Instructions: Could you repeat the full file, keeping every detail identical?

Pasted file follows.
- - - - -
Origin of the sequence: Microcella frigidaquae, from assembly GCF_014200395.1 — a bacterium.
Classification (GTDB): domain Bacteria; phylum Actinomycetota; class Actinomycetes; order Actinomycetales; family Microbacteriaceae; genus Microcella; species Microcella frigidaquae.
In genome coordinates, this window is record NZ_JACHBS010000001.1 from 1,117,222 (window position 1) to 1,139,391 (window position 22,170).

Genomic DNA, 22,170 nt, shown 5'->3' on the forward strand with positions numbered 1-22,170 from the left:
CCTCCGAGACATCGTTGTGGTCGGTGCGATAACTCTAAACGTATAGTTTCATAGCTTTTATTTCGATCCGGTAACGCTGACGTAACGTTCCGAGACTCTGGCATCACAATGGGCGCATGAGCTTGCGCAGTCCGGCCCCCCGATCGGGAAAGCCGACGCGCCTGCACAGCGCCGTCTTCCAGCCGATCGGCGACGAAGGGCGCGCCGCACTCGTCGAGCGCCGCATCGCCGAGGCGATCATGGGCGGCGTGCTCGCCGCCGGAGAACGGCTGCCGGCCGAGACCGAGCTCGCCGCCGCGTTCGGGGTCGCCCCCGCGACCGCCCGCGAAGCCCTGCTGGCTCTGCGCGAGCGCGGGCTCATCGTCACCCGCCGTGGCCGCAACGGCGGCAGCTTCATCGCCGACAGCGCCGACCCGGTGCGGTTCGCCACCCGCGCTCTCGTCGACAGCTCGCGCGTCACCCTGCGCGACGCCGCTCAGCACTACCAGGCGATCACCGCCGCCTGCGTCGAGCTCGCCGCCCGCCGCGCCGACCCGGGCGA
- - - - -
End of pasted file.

Origin of the sequence: Microcella frigidaquae, from assembly GCF_014200395.1 — a bacterium.
Classification (GTDB): domain Bacteria; phylum Actinomycetota; class Actinomycetes; order Actinomycetales; family Microbacteriaceae; genus Microcella; species Microcella frigidaquae.
In genome coordinates, this window is record NZ_JACHBS010000001.1 from 1,117,222 (window position 1) to 1,139,391 (window position 22,170).

Genomic DNA, 22,170 nt, shown 5'->3' on the forward strand with positions numbered 1-22,170 from the left:
CCTCCGAGACATCGTTGTGGTCGGTGCGATAACTCTAAACGTATAGTTTCATAGCTTTTATTTCGATCCGGTAACGCTGACGTAACGTTCCGAGACTCTGGCATCACAATGGGCGCATGAGCTTGCGCAGTCCGGCCCCCCGATCGGGAAAGCCGACGCGCCTGCACAGCGCCGTCTTCCAGCCGATCGGCGACGAAGGGCGCGCCGCACTCGTCGAGCGCCGCATCGCCGAGGCGATCATGGGCGGCGTGCTCGCCGCCGGAGAACGGCTGCCGGCCGAGACCGAGCTCGCCGCCGCGTTCGGGGTCGCCCCCGCGACCGCCCGCGAAGCCCTGCTGGCTCTGCGCGAGCGCGGGCTCATCGTCACCCGCCGTGGCCGCAACGGCGGCAGCTTCATCGCCGACAGCGCCGACCCGGTGCGGTTCGCCACCCGCGCTCTCGTCGACAGCTCGCGCGTCACCCTGCGCGACGCCGCTCAGCACTACCAGGCGATCACCGCCGCCTGCGTCGAGCTCGCCGCCCGCCGCGCCGACCCGGGCGA